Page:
We step back out of the Square, thinking we’ve seen it all. But wait; there’s more! We cross the plaza to what used to be a giant parking lot where all the tour buses parked as they brought people to stand in the 5-10 hour line at the Lenin Mausoleum. What I didn’t realize ten years ago is that the parking lot covered a very old, dried up river bed – a channel of the Moscow River – which was closed off long ago and converted into a large drainage system. Within the last six months, the river channel was uncovered and turned into a long fountain pool, the bottom completely covered with tile mosaics and light displays – flashing, of course. Standing in the pool and fountain are giant sculptures of Russian fairy-tale characters. The fountain is crossed by wooden bridges with white-washed railings and has a serious Disney look.

Fronting this area – visible all along the pool length via floor-to-ceiling windows and above through giant glass domes, is a 3-story underground shopping mall, to be opened in a few weeks. Each floor will be decorated, in descending order, in 19th C, 18th C, and 17th C Russian style. Already 75% of the space is rented/sold, which I find amazing. They are working overtime to get the mall opening to coincide with the festivities celebrating the 850th birthday of Moscow.

In short, for better or worse (and arguments can be made both ways), capitalism and Western culture have taken Moscow by storm and perhaps gone overboard. The downside is apparent with the plethora of panhandlers and illegal peddlers, increase in alcoholism and crime; this was never seen under the old system. On the flip-side, what was seen ten years ago were 15+ people cramped into tiny apartments and paranoia run rampant. So the situation is improving, but in fits and starts, and Russian traditions are fighting with Western styles to seize the benefits of capitalism without the foreign culture accompanying it in its initial stages.

Overall, the mood is ambivalent. Many Russians feel pessimistic and optimistic at the same time … pessimistic about the national situation as a whole, but optimistic that their personal situations can and will be eventually improved; hope is, of course, pinned particularly on the private sector, and the enterprising energy and initiative are definitely present. In general, people seem more proud, confident, and happy than before. There is a much more jubilant atmosphere among all age groups. When faced with proposed initiatives, people tend to offer the same response – skepticism that something won’t work coupled with an expression, more hopeful, that the initiative should be tried anyway. This optimism, however guarded, is very new, and in some ways is the most astounding change of all. This attitude is more prevalent among the young than the old, but seems little connected to socioeconomic circumstances.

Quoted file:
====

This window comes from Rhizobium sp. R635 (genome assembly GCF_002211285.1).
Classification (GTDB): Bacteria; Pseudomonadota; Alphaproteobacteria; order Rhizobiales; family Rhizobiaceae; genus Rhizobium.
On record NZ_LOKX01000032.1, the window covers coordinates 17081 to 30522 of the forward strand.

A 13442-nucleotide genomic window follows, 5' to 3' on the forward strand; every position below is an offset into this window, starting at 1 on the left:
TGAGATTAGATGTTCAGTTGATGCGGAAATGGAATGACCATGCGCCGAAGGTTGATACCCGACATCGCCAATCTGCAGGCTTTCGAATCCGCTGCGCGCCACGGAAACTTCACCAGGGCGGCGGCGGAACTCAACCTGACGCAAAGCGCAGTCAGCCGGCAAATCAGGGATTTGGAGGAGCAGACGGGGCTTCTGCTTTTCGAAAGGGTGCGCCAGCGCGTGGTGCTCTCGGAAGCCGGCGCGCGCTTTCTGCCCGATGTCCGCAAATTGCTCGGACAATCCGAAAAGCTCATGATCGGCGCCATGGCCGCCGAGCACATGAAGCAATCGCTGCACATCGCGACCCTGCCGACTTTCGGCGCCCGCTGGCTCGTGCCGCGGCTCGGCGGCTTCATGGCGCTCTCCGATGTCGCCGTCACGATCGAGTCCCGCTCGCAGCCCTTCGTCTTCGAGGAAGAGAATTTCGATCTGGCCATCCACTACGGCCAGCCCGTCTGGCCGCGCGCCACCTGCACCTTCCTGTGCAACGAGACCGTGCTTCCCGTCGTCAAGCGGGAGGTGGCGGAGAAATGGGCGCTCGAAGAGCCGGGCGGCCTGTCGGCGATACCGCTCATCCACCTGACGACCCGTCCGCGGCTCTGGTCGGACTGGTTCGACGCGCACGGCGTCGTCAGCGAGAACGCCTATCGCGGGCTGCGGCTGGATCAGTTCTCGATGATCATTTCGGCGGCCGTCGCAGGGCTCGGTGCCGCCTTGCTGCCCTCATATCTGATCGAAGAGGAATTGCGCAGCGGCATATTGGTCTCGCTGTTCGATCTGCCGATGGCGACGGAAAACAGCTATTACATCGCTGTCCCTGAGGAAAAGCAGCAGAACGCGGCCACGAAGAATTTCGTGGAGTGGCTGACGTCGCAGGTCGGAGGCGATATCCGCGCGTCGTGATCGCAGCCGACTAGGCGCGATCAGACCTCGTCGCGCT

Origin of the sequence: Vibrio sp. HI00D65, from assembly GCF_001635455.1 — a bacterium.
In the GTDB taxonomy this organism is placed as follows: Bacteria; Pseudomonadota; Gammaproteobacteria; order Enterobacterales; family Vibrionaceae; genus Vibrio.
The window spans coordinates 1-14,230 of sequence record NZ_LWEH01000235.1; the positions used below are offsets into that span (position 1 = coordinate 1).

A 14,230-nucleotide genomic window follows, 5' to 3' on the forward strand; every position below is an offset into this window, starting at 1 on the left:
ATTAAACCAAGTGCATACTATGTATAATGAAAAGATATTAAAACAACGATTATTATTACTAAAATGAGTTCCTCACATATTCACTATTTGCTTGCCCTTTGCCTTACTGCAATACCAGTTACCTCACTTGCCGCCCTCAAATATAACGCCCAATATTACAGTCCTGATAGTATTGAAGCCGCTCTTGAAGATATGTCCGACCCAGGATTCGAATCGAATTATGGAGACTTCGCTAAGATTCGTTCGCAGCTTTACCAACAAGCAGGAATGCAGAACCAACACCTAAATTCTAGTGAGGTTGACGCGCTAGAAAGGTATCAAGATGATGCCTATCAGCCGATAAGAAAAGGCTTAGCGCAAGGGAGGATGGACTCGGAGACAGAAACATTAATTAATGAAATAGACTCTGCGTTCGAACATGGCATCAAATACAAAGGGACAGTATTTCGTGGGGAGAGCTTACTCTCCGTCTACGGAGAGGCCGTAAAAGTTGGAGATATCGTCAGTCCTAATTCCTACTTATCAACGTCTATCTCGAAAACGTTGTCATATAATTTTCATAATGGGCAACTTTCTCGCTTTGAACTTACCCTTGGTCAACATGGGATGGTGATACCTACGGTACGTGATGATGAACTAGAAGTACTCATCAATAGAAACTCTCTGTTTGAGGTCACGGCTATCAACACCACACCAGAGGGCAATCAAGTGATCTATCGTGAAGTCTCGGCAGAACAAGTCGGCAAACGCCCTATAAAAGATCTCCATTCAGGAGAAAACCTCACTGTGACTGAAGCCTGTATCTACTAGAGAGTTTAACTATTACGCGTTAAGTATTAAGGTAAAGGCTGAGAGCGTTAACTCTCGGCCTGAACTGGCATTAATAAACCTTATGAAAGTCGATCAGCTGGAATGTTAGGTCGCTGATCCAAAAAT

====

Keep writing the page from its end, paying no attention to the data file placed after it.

As for what hasn’t changed, the hotel dining experience is still very much the same. Even the hotels look about the same, though the lobby kiosks sell goods never seen before in such places – including a matrioshka doll sporting a Chicago Bulls uniform! – and very over-priced – e.g., $3.50 for a bottle of spring water which sells for about 70 cents in the open-air market.

Another change is the presence of ethnic restaurants – Indian cuisine, Middle Eastern souvlaki kiosks, Japanese sushi bars.

Having overwhelmed you with details of changes in the new Moscow, I’ll close here. For those who don’t know what I’m doing here, I’m spending a week in Moscow prior to traveling to Yekaterinburg, Russia (in Western Siberia), where I will spend a year teaching university classes in International Relations and Constitutional Law, as well as participating in the Russian educational reform effort through the Yale-based Civic Education Project (CEP).

Bcevo khoroshevo! 

If you would like to read the next letter in this series, it is my letter home from Yekaterinburg, Russia (Sept 1997), in four parts.